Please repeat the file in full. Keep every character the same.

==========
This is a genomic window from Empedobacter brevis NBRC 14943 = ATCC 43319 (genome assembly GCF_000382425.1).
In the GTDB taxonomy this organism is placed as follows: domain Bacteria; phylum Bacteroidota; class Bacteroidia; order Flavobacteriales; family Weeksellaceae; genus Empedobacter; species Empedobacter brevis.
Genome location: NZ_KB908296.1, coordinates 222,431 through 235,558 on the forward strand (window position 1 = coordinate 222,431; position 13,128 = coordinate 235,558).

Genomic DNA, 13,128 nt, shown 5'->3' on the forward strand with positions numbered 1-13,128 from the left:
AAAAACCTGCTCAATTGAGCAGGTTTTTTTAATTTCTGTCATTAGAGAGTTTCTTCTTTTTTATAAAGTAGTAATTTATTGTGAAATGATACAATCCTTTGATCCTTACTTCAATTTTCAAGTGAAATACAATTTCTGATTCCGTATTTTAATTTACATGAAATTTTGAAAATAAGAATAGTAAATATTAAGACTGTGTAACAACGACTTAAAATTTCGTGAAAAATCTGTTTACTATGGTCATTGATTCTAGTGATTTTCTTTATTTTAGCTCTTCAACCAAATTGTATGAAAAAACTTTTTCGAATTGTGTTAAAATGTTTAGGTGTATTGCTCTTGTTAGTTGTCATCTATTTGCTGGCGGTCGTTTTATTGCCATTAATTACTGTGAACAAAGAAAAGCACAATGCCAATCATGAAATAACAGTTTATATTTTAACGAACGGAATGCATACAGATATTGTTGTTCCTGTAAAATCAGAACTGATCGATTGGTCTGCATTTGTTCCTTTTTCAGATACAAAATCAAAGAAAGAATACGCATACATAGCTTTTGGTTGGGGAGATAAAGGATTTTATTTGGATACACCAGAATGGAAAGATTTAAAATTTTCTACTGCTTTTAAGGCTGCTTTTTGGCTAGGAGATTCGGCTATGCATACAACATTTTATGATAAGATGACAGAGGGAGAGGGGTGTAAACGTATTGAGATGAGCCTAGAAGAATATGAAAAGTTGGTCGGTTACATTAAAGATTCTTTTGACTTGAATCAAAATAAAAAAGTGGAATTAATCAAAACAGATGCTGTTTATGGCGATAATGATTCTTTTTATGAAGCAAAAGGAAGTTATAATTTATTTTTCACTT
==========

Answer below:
This is a genomic window from Empedobacter brevis NBRC 14943 = ATCC 43319 (genome assembly GCF_000382425.1).
In the GTDB taxonomy this organism is placed as follows: domain Bacteria; phylum Bacteroidota; class Bacteroidia; order Flavobacteriales; family Weeksellaceae; genus Empedobacter; species Empedobacter brevis.
Genome location: NZ_KB908296.1, coordinates 222,431 through 235,558 on the forward strand (window position 1 = coordinate 222,431; position 13,128 = coordinate 235,558).

Genomic DNA, 13,128 nt, shown 5'->3' on the forward strand with positions numbered 1-13,128 from the left:
AAAAACCTGCTCAATTGAGCAGGTTTTTTTAATTTCTGTCATTAGAGAGTTTCTTCTTTTTTATAAAGTAGTAATTTATTGTGAAATGATACAATCCTTTGATCCTTACTTCAATTTTCAAGTGAAATACAATTTCTGATTCCGTATTTTAATTTACATGAAATTTTGAAAATAAGAATAGTAAATATTAAGACTGTGTAACAACGACTTAAAATTTCGTGAAAAATCTGTTTACTATGGTCATTGATTCTAGTGATTTTCTTTATTTTAGCTCTTCAACCAAATTGTATGAAAAAACTTTTTCGAATTGTGTTAAAATGTTTAGGTGTATTGCTCTTGTTAGTTGTCATCTATTTGCTGGCGGTCGTTTTATTGCCATTAATTACTGTGAACAAAGAAAAGCACAATGCCAATCATGAAATAACAGTTTATATTTTAACGAACGGAATGCATACAGATATTGTTGTTCCTGTAAAATCAGAACTGATCGATTGGTCTGCATTTGTTCCTTTTTCAGATACAAAATCAAAGAAAGAATACGCATACATAGCTTTTGGTTGGGGAGATAAAGGATTTTATTTGGATACACCAGAATGGAAAGATTTAAAATTTTCTACTGCTTTTAAGGCTGCTTTTTGGCTAGGAGATTCGGCTATGCATACAACATTTTATGATAAGATGACAGAGGGAGAGGGGTGTAAACGTATTGAGATGAGCCTAGAAGAATATGAAAAGTTGGTCGGTTACATTAAAGATTCTTTTGACTTGAATCAAAATAAAAAAGTGGAATTAATCAAAACAGATGCTGTTTATGGCGATAATGATTCTTTTTATGAAGCAAAAGGAAGTTATAATTTATTTTTCACTT